Edited by Paul G. Gillespie and Grant T. Weller
Chicago: Imprint Publications, 2008
235 pp. $29.95
This book comes at an interesting time in the history of U.S. space activity. Its publication is within 1 year of the 40th anniversary of the Apollo 11 moon mission. Ironically, it is also within 2 years of the National Aeronautics and Space Administration's (NASA's) planned date for the termination of space shuttle flights, with no replacement until at least 2015, when the Orion system should be available. This conscious abdication of human spaceflight capability forces the United States to depend on Russian (or Chinese?) rockets to ferry astronauts to and from the International Space Station, a structure built with over $25 billion of U.S. investment.
What are the national defense implications of such actions? To evaluate such situations properly requires both historical knowledge and forward thinking. This book provides both. Organized as 14 essays divided into 4 sections, Harnessing the Heavens offers contributions from Everett Dolman, Roger Launius, Howard McCurdy, and others in the pantheon of space authors with hundreds of years of collective experience analyzing space issues. They share their wealth of experience not only through superb prose, but also with extensive endnotes.
The book's first section, "Space and the Cold War: Prime Motivations for Space," consists of five outstanding essays that provide historical context regarding the early development of U.S. spacepower. The essays analyze issues at the strategic level and consider the influences of all elements of national power. Common themes among the authors include the emergence of the trinity of civil, military, and intelligence communities for space application; the evolution of diverse priorities given to space programs by the Dwight D. Eisenhower, John F. Kennedy, and Lyndon Johnson Presidential administrations; and the influence of competition with the Soviet Union in space efforts.
The lead article sets the stage with a summary of space development from the German V-2 rocket to the present day, stopping just short of including the 2006 space policy. It explains the important distinction between weaponizing space and militarizing space, and it presents the six major perspectives on the debate regarding the presence of weapons in space. The next four compositions delve into some of the specific national competitions that characterize the space portion of the Cold War. These articles provide fascinating details on such topics as the separate studies for possible moon bases made by the Army and Air Force, the emphasis placed on unmanned reconnaissance satellites over manned spaceflight by Eisenhower, and Kennedy's initial reluctance as a space supporter that changed only with the political realities following Soviet Yuri Gagarin's triumph as the first man in space.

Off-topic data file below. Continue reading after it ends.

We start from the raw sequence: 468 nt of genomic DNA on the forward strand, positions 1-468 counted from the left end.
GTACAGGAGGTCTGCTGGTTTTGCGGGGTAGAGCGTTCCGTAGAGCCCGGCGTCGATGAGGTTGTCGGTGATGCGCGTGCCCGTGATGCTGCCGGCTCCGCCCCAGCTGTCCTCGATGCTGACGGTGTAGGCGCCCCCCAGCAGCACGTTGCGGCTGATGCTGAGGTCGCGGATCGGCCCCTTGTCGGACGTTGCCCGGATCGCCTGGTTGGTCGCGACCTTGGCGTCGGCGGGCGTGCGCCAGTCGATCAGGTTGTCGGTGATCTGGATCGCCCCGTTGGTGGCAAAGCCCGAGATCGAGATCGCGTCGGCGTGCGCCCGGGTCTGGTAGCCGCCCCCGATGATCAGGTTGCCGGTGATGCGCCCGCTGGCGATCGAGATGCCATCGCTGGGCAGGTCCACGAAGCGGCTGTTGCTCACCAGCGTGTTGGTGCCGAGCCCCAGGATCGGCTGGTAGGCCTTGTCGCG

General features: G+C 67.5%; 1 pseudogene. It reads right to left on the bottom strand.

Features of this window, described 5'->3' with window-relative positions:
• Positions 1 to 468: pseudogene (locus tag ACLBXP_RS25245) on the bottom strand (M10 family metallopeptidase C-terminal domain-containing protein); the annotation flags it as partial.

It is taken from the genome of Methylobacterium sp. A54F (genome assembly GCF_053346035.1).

The next section, "Doctrinal Faith: Strategic Dimensions of the War Fighter and Space," builds upon the trifurcated structure of space introduced in the first section with particular focus on U.S. Air Force contributions. The first composition is a concise survey of the manned space program pursued by the Service from 1959 to 1963, highlighting the interactions with NASA's Mercury and Gemini programs as well as the Dyna-Soar spaceplane. The next article steps through several recurring themes in Air Force space history, such as the pursuit of peaceful purposes, need for assured access, challenge of building space-savvy leadership, role of commercial sectors, and debate on establishing a separate Space Corps. …